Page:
DOJ tells Mueller to limit testimony to his public report

The Justice Department on Monday told former special counsel Robert MuellerRobert (Bob) Swan MuellerJeffries blasts Trump for attack on Thunberg at impeachment hearing Live coverage: House Judiciary to vote on impeachment after surprise delay Trump says he'll release financial records before election, knocks Dems' efforts MORE that he should limit his Wednesday testimony before Congress to the four corners of his public report on Russian interference.

“Any testimony must remain within the boundaries of your public report because matters within the scope of your investigation were covered by executive privilege, including information protected by law enforcement, deliberative process, attorney work product, and presidential communications privileges,” Associate Deputy Attorney General Bradley Weinsheimer wrote in a letter to Mueller that was obtained by The Hill.

“These privileges would include discussion about investigative steps or decisions made during your investigation not otherwise described in the public version of your report,” Weinsheimer wrote.

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“Consistent with standard practice, Department witnesses should decline to address potentially privileged matters, thus affording the Department the full opportunity at a later date to consider particular questions and possible accommodations that may fulfill the committees’ legitimate need for information while protecting Executive Branch confidentiality interests,” he added.

It was already expected that Mueller was unlikely to speak beyond what is spelled out in the redacted version of his 448-page report on Russian interference into the 2016 election and possible obstruction of justice by President TrumpDonald John TrumpRepublicans aim to avoid war with White House over impeachment strategy New York Times editorial board calls for Trump's impeachment Trump rips Michigan Rep. Dingell after Fox News appearance: 'Really pathetic!' MORE. The new letter all but guarantees that.

Weinsheimer noted that he was responding to a July 10 letter from Mueller that requested guidance from the department “concerning privilege or other legal bars applicable to potential testimony in connection” with the subpoenas issued by the House Judiciary and Intelligence committees for his appearance.

Weinsheimer reiterated statements made by Attorney General William BarrWilliam Pelham BarrJudge rejects DOJ effort to delay House lawsuit against Barr, Ross Holder rips into William Barr: 'He is unfit to lead the Justice Department' Five takeaways on Horowitz's testimony on Capitol Hill MORE that it is ultimately Mueller’s decision to testify. He emphasized that Mueller should not reveal anything related to the redacted portions of the report — which conceal grand jury material, details on ongoing investigations, classified material and information on third parties.

Mueller, who is now a private citizen after leaving his post as special counsel, is slated to testify in back-to-back hearings before the Judiciary and Intelligence panels on Wednesday, a combined appearance that is expected to last roughly five hours.

In his only public remarks on the investigation on May 29, Mueller indicated he did not want to testify before Congress. He also said any testimony would not go beyond his report, stating, “The report is my testimony.” Democrats eventually subpoenaed him to testify last month.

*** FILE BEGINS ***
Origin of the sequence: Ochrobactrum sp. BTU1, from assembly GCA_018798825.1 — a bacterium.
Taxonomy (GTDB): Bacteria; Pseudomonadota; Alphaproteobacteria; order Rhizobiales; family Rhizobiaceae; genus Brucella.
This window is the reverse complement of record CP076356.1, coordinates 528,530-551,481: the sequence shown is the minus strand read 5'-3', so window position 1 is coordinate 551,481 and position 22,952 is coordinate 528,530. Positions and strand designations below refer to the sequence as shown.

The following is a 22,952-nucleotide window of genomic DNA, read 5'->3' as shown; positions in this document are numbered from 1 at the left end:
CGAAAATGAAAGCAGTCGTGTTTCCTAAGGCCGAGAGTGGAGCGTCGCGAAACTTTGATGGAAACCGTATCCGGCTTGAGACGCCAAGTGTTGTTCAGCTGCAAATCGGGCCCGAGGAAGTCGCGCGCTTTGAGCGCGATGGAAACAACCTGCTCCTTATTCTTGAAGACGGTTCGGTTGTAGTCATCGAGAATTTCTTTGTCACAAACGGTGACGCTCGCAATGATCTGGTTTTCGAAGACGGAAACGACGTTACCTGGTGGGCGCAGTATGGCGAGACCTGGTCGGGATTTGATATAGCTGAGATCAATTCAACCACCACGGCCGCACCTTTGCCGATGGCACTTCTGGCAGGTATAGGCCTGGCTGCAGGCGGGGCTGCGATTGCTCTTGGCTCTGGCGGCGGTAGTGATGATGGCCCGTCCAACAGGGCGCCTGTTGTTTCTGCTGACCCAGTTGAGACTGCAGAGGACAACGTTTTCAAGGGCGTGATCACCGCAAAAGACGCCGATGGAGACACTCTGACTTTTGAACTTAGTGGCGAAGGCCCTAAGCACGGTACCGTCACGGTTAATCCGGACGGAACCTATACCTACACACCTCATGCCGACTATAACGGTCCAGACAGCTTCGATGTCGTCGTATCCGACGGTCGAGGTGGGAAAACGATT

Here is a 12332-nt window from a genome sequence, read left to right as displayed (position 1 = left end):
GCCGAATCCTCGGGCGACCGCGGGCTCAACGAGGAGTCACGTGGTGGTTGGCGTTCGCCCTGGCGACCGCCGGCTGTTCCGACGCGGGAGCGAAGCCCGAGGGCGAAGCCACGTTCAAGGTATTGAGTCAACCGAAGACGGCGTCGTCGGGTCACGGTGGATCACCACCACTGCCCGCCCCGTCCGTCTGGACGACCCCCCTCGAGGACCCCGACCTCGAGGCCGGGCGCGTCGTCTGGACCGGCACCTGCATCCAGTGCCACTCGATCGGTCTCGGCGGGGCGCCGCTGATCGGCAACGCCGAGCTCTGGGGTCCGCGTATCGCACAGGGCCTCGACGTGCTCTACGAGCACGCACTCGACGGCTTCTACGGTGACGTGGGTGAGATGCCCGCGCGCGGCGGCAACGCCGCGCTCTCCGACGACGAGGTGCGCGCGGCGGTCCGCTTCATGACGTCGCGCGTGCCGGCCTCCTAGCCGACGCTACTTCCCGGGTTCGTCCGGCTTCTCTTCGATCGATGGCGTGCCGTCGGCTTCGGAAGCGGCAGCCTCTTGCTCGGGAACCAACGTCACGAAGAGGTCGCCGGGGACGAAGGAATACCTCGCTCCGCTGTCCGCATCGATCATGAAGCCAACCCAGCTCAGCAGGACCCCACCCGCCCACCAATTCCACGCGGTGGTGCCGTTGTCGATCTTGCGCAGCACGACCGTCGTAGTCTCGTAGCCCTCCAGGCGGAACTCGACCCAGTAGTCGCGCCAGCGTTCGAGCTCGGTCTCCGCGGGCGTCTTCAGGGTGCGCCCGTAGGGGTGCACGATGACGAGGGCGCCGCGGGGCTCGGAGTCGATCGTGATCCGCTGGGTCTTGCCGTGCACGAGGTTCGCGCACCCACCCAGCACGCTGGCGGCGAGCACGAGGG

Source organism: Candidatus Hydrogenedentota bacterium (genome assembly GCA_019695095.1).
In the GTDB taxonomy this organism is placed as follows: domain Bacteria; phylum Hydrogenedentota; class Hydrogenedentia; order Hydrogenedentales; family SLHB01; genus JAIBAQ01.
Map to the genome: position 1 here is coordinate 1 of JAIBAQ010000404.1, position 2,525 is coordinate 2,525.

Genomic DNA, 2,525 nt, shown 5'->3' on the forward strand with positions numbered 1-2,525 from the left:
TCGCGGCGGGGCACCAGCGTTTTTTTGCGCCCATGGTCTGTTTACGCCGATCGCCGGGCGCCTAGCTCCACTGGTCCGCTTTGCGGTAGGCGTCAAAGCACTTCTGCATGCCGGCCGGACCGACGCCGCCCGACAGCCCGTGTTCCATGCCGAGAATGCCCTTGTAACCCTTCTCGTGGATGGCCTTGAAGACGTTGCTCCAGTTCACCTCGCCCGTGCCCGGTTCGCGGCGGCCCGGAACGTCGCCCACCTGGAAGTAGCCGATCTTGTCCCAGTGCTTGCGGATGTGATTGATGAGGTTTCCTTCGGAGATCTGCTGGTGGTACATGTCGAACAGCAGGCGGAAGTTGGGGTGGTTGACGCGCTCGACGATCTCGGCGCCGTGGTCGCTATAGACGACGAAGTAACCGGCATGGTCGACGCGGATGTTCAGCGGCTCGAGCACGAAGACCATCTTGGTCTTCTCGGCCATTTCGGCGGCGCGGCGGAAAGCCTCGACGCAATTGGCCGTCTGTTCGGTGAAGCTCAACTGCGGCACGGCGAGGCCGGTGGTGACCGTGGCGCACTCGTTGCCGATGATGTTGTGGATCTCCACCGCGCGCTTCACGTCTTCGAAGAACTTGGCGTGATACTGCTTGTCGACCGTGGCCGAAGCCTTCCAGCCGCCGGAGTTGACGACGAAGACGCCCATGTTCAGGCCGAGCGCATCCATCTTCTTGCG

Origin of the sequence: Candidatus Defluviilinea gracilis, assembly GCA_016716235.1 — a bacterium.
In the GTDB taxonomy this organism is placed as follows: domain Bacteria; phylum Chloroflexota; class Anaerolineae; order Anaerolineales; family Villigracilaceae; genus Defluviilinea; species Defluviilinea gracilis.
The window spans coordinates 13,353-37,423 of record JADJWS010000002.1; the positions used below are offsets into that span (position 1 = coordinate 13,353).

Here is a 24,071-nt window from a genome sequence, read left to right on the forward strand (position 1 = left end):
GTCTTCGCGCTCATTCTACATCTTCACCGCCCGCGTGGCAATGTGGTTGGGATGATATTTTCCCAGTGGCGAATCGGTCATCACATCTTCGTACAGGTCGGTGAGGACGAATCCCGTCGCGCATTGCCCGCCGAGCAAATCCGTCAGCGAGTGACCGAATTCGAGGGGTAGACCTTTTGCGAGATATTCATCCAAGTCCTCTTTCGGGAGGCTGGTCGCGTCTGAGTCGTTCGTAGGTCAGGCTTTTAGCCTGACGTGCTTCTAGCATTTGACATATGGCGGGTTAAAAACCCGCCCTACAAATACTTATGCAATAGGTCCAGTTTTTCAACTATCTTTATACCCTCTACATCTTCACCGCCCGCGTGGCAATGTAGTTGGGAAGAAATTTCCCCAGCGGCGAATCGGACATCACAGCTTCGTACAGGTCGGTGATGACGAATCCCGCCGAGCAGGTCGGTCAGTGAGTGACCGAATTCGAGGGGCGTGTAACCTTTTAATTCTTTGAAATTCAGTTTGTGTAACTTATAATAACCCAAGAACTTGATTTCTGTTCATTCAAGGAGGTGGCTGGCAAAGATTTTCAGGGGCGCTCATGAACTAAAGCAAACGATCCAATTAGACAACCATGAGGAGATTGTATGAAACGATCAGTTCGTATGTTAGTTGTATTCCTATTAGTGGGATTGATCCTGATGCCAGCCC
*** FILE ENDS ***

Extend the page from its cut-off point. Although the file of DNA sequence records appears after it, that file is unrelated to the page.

In a brief interview Monday evening, Mueller’s spokesman Jim Popkin told The Hill that the former special counsel would stick closely to the details of the report in his public appearance.

“As I think he made crystal clear then, you can expect him to stick as much as he can to the four walls of the Mueller report,” said Popkin, pointing to his May 29 statement.

Popkin said that Mueller would make an opening statement to Congress that would not be viewed by the Justice Department beforehand. He also said Mueller would make the public version of the report a statement for the congressional record.

Mueller has been preparing for his testimony with a small group of attorneys from the special counsel’s office using space provided by his former law offices of Wilmer Hale, Popkin said.  

Democrats are hoping for Mueller to bring to life portions of his report that paint a damning picture of Trump’s efforts to thwart and gain control of the investigation.

Some have tempered expectations, saying they don’t expect the hearing to yield new information, but said nonetheless that the hearing will be successful if they’re able to shine a light on what the special counsel’s investigation found.

Mueller did not reach a conclusion one way or another on whether Trump obstructed the Russia investigation, saying that the Justice Department Office of Legal Counsel opinion prevented him from even considering the question. Mueller is unlikely to answer questions Wednesday about whether he would have charged Trump if not for that opinion.

Mueller’s report also details numerous contacts between the Trump campaign and Russia, however the investigation found insufficient evidence to charge associates of the campaign with conspiring with Moscow to meddle in the election. Trump and his allies have heralded that result as vindicating him of allegations of “collusion” with Russia.

Still, Mueller’s marathon appearance on Capitol Hill could generate bad headlines for the White House, attracting wall-to-wall media coverage and elevating some of the more unsavory details of his exhaustive report.